During the course of the trial while Dr. Turner as an expert witness testified in behalf of the plaintiffs and had given his opinion as to whether Mrs. Farmer had died as a result of the injuries received, he was asked by counsel for the defendant in regard to his familiarity with certain treatises and medical books, giving the names of the books and authors, and whether they were of good authority or not; and also whether he agreed to the views so laid down. This testimony was objected to on the ground that it was hearsay and immaterial. The court ruled that he could ask the questions, giving the language of the book, but that he should not give the name of the author. The court seems to have proceeded upon the idea that the reading of the authority and naming the author was making it evidence for the jury. In this we can not agree. As was said by the court in Egan v. Dry Dock R.R. Co. (12 Appel. Div., 556), "the reference to books in such cases is not made for the purpose of making the statements in the books evidence before a jury, but solely for the purpose of ascertaining the weight to be given to the testimony of the witness." If in any aspect of the case the jury could look upon it as evidence this difficulty could be overcome by instruction that it was not to be so considered. The question was not evidence and therefore we can not see how it could be objected to as being hearsay. Upon the question of the admissibility of the answers as propounded by counsel for the defendant there is some conflict and some contrariety of opinion, but there is very eminent authority that holds that the question as propounded is admissible. The purpose of the testimony sought to be elicited is to test the knowledge of the so-called expert and to determine the weight of his testimony, and it seems to us that no better way could be devised for doing this than to take the accepted authorities upon the subject and to see how his knowledge of the matter corresponds with that of such authorities. The following cases seem to recognize the propriety of the question: Hess v. Lowrey, 122 Ind. 225; Egan v. Dry Dock R.R. Co., supra; City of Ripon v. Bittel, 30 Wis. 614; City of Bloomington v. Shrock, 110 Ill. 219; Hutchison v. State, 19 Neb. 262; Pinney v. Cahill, 48 Mich. 584.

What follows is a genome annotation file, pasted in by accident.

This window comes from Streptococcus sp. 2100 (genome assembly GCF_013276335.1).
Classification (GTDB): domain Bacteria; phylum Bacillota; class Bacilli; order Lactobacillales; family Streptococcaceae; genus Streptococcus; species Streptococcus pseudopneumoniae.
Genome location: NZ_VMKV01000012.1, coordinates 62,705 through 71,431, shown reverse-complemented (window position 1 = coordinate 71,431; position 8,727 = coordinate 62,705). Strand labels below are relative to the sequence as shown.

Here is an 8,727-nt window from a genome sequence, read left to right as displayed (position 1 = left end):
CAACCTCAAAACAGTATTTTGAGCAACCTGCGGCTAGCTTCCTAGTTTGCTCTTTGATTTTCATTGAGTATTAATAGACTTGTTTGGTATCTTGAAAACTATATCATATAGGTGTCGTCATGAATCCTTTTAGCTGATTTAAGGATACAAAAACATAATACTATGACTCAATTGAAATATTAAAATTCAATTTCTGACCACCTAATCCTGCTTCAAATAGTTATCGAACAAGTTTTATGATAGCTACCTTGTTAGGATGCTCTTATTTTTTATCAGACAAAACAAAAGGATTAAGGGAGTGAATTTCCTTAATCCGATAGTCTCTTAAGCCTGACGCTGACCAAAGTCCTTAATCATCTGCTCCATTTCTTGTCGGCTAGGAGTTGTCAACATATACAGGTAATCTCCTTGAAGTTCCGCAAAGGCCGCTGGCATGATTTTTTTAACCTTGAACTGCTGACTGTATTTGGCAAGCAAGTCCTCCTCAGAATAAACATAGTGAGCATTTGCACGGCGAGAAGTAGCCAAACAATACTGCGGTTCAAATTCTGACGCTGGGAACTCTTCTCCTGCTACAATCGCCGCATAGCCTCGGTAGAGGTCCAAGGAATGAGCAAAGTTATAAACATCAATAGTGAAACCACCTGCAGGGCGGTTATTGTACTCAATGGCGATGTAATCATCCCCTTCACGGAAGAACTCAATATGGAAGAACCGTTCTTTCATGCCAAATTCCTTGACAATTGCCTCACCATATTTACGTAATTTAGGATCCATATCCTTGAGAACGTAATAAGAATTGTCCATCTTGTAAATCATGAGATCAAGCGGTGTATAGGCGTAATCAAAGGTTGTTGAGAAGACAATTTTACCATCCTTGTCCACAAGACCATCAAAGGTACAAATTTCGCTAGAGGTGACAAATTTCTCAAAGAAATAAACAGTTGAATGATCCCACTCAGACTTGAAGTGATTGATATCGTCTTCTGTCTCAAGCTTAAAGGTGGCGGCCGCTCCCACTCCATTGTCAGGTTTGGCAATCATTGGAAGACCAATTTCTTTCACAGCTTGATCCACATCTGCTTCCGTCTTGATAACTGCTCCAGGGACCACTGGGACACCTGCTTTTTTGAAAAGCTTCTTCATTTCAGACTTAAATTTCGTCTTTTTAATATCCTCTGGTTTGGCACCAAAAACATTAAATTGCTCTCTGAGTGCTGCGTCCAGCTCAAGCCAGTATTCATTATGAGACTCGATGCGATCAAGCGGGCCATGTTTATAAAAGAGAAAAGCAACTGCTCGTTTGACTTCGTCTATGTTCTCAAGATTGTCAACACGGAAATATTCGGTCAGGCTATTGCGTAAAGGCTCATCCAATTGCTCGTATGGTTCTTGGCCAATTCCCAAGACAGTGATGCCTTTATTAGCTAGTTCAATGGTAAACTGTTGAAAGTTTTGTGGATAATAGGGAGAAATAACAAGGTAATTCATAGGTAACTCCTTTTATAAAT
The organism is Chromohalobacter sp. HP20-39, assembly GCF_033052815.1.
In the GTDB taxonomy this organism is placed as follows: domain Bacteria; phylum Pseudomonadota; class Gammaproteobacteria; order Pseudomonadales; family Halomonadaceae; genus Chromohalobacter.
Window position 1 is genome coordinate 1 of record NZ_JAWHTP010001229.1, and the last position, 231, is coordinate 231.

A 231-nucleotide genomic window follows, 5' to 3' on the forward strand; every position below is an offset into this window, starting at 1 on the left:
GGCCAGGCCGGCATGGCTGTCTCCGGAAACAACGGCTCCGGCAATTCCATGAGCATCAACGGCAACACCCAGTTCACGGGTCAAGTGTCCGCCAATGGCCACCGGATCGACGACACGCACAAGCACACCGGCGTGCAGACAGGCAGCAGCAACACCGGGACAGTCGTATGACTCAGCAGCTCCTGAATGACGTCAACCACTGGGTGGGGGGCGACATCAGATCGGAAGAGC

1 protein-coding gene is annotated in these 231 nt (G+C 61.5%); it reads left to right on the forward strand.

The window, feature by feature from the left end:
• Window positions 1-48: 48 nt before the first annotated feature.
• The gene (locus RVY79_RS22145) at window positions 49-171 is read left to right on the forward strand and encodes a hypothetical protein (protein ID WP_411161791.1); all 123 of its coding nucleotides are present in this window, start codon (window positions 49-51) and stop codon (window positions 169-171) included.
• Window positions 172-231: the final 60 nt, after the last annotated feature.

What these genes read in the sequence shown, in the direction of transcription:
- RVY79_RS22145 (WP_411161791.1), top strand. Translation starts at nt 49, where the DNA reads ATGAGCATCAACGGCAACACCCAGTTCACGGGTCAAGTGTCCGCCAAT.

In such a case we think the testimony should be confined to the purpose of a cross-examination, that is, of showing such deficiency in the knowledge of the expert as to the science about which he is testifying as is calculated to impair the weight of his testimony before the jury. In our opinion it is but just to the witness to state the name of the author of the book by which his proficiency is sought to be tested. At all events we have found no case which holds that the name should not be given. But in view of the fact that the judgment must be reversed upon another ground, it is unnecessary for us to determine whether it ought to be reversed for this error.
The plaintiff in error also complains of the exclusion of the answer of the witness Tadlock to a question propounded by the defendant. The answer was that during Mrs. Farmer's stay at the St. Joseph's Infirmary, or before she left there, the witness had heard Dr. Saunders say that she would not recover from the disease or tumor. We think there was no error in the exclusion of this, as it was hearsay.
For the errors pointed out the judgment is reversed and the cause remanded for a new trial in accordance with this opinion.
Reversed and remanded.